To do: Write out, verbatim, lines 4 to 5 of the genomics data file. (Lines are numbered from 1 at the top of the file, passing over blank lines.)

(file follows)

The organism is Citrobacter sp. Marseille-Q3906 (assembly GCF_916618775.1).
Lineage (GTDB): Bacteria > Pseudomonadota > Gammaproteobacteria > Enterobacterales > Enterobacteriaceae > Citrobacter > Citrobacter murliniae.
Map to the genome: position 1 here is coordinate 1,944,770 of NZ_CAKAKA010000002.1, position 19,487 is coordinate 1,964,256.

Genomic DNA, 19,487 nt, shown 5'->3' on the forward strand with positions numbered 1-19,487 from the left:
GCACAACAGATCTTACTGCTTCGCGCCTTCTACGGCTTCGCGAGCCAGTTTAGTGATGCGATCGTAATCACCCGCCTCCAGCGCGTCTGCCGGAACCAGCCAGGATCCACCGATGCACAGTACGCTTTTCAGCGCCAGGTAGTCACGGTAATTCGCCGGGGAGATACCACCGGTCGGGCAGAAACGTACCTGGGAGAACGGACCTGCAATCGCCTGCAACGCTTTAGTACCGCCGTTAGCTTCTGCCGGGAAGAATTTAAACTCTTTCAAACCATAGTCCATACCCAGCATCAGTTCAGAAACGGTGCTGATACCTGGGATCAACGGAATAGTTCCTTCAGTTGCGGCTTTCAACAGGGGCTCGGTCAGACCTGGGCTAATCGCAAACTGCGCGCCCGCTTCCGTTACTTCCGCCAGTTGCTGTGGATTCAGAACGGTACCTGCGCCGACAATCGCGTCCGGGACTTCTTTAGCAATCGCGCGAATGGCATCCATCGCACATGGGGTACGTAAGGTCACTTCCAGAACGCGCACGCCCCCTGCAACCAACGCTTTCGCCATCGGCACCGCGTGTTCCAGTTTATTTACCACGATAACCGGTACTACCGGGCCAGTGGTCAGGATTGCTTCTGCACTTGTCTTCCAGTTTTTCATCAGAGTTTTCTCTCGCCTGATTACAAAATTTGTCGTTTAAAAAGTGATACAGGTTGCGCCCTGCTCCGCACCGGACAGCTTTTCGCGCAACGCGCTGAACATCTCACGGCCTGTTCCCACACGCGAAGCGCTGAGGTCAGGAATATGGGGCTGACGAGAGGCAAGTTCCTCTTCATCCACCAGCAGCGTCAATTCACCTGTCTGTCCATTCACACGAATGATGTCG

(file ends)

Genomic DNA, 19,487 nt, shown 5'->3' on the forward strand with positions numbered 1-19,487 from the left:
GCACAACAGATCTTACTGCTTCGCGCCTTCTACGGCTTCGCGAGCCAGTTTAGTGATGCGATCGTAATCACCCGCCTCCAGCGCGTCTGCCGGAACCAGCCAGGATCCACCGATGCACAGTACGCTTTTCAGCGCCAGGTAGTCACGGTAATTCGCCGGGGAGATACCACCGGTCGGGCAGAAACGTACCTGGGAGAACGGACCTGCAATCGCCTGCAACGCTTTAGTACCGCCGTTAGCTTCTGCCGGGAAGAATTTAAACTCTTTCAAACCATAGTCCATACCCAGCATCAGTTCAGAAACGGTGCTGATACCTGGGATCAACGGAATAGTTCCTTCAGTTGCGGCTTTCAACAGGGGCTCGGTCAGACCTGGGCTAATCGCAAACTGCGCGCCCGCTTCCGTTACTTCCGCCAGTTGCTGTGGATTCAGAACGGTACCTGCGCCGACAATCGCGTCCGGGACTTCTTTAGCAATCGCGCGAATGGCATCCATCGCACATGGGGTACGTAAGGTCACTTCCAGAACGCGCACGCCCCCTGCAACCAACGCTTTCGCCATCGGCACCGCGTGTTCCAGTTTATTTACCACGATAACCGGTACTACCGGGCCAGTGGTCAGGATTGCTTCTGCACTTGTCTTCCAGTTTTTCATCAGAGTTTTCTCTCGCCTGATTACAAAATTTGTCGTTTAAAAAGTGATACAGGTTGCGCCCTGCTCCGCACCGGACAGCTTTTCGCGCAACGCGCTGAACATCTCACGGCCTGTTCCCACACGCGAAGCGCTGAGGTCAGGAATATGGGGCTGACGAGAGGCAAGTTCCTCTTCATCCACCAGCAGCGTCAATTCACCTGTCTGTCCATTCACACGAATGATGTCG